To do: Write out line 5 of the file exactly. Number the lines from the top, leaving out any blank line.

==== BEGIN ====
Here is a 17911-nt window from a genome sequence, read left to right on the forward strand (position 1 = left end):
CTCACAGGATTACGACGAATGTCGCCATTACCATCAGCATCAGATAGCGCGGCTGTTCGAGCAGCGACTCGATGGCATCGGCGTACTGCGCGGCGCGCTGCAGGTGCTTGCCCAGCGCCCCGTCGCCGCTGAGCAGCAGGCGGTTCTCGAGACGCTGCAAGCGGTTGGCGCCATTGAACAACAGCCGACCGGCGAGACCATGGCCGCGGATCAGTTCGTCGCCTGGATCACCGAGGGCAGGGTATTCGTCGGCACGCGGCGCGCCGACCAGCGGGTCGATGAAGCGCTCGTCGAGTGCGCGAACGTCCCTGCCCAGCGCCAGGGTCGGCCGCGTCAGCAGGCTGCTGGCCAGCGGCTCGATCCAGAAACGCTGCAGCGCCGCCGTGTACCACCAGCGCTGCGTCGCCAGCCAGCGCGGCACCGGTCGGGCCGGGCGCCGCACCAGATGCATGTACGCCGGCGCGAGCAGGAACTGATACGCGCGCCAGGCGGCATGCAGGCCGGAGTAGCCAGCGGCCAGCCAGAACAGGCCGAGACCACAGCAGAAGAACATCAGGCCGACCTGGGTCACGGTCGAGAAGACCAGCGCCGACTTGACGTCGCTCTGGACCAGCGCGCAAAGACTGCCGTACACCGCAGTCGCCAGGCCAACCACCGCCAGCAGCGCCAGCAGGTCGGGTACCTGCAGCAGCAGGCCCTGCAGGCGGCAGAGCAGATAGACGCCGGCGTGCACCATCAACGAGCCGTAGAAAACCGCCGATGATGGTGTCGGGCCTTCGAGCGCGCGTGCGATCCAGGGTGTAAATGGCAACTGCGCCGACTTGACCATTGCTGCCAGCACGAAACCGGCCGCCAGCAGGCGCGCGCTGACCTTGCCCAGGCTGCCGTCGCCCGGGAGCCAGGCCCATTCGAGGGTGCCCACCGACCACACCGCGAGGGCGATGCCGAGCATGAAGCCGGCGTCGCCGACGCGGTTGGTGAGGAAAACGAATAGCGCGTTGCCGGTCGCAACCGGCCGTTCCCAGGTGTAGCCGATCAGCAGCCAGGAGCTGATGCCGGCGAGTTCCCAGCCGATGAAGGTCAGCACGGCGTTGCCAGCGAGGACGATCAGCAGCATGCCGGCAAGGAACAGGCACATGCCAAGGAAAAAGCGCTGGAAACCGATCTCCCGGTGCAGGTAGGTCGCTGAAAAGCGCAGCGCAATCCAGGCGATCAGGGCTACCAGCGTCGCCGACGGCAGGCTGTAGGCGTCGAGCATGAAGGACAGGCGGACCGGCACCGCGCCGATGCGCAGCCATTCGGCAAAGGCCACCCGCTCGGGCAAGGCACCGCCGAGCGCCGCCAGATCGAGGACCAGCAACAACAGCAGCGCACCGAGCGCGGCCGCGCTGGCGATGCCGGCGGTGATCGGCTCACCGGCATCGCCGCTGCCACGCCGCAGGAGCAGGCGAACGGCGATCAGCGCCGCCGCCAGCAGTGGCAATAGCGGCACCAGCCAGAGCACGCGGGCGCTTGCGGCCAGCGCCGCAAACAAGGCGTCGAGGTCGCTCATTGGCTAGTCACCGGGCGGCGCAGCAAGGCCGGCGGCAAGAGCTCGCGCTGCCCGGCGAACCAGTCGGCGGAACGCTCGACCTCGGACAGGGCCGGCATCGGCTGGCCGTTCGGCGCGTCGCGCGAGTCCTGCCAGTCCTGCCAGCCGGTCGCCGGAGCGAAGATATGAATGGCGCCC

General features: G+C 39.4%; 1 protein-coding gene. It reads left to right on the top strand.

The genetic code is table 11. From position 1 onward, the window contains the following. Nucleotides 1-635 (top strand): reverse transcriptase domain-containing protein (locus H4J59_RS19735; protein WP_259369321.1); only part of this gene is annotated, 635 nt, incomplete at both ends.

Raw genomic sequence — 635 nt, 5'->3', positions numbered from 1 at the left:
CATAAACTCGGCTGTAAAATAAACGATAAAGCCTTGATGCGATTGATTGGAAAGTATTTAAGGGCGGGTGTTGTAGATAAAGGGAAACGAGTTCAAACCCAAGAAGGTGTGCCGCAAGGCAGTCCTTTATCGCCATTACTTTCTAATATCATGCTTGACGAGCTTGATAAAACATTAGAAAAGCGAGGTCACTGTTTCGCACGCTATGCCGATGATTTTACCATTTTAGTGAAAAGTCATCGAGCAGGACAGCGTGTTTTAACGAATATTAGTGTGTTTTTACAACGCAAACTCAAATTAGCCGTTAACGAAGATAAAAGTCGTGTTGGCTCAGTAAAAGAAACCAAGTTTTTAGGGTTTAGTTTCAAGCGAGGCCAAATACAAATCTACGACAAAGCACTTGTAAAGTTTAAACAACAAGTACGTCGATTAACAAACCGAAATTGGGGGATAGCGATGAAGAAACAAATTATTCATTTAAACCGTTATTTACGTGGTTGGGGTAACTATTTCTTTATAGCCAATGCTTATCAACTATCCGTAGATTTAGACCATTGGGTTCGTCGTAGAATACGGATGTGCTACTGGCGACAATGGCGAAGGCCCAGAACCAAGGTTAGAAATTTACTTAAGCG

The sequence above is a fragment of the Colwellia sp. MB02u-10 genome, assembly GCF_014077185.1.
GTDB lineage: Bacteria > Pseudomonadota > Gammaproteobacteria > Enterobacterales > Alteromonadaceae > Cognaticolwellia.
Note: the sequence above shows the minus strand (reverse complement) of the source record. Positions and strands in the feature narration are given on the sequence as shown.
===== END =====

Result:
Raw genomic sequence — 635 nt, 5'->3', positions numbered from 1 at the left: